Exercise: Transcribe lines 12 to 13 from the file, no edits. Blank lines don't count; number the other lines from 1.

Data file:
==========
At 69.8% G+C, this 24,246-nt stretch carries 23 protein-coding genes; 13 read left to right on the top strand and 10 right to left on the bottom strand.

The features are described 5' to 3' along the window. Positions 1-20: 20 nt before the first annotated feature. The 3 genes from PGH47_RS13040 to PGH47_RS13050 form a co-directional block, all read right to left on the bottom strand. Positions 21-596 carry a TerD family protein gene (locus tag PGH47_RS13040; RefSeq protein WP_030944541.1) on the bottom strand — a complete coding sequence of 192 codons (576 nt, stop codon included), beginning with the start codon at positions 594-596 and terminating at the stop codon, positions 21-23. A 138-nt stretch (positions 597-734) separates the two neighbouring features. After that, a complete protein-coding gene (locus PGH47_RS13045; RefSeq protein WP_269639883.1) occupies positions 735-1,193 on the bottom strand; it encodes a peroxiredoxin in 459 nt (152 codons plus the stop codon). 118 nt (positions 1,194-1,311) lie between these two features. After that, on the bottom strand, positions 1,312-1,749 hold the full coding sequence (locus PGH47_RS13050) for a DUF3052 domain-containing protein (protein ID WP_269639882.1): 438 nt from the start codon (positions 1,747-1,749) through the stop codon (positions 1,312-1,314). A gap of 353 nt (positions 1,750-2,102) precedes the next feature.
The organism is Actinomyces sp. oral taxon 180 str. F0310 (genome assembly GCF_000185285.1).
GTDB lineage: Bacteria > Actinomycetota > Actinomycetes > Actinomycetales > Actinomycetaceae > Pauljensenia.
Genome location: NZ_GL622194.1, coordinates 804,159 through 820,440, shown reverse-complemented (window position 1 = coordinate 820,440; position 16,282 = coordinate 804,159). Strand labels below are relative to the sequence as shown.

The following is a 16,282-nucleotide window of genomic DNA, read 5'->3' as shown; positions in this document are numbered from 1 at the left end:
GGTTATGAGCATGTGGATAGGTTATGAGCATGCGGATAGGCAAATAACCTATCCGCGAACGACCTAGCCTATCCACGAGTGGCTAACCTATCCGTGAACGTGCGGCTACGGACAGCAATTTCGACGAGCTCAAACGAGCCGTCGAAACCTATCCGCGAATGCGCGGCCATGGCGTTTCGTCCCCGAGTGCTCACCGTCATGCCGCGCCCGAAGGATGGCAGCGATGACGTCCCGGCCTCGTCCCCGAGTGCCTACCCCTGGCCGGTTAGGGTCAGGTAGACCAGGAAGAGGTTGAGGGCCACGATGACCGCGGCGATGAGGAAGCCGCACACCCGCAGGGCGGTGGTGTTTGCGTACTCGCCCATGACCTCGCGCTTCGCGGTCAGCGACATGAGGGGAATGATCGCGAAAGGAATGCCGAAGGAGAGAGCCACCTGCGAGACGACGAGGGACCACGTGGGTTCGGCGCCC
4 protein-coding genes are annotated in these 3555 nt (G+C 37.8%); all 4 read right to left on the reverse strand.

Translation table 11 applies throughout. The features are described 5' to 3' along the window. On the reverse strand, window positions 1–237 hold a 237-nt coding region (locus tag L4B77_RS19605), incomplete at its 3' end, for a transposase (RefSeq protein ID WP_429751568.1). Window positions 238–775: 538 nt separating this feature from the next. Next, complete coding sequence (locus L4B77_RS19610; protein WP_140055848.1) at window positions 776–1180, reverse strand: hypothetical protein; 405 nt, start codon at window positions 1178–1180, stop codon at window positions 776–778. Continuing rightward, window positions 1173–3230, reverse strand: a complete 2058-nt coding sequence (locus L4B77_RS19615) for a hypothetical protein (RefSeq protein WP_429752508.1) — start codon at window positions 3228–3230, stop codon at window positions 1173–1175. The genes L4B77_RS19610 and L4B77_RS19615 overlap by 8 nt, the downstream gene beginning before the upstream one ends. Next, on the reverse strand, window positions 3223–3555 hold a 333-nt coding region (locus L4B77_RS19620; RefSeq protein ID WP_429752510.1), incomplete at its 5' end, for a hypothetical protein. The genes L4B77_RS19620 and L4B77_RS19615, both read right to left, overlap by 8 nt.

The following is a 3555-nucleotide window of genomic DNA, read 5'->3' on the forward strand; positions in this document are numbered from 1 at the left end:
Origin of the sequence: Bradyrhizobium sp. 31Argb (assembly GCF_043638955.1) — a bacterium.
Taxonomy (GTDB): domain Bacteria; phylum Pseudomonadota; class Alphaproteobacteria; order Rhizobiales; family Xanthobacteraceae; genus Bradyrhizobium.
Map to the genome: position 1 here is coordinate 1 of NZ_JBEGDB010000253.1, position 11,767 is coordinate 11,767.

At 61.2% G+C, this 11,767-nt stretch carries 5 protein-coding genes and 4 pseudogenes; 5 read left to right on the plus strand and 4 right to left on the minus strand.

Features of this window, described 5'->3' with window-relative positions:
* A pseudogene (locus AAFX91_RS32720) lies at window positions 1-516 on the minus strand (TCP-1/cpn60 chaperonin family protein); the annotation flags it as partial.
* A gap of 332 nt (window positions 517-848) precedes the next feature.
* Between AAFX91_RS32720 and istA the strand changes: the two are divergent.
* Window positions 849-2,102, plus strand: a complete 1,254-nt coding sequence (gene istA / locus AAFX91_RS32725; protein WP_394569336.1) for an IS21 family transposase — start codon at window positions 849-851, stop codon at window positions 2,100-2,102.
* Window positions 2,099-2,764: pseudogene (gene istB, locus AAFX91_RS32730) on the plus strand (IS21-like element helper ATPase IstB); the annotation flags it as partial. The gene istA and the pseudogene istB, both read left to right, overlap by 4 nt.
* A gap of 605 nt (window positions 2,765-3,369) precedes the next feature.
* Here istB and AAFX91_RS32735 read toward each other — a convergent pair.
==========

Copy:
Taxonomy (GTDB): domain Bacteria; phylum Pseudomonadota; class Alphaproteobacteria; order Rhizobiales; family Xanthobacteraceae; genus Bradyrhizobium.
Map to the genome: position 1 here is coordinate 1 of NZ_JBEGDB010000253.1, position 11,767 is coordinate 11,767.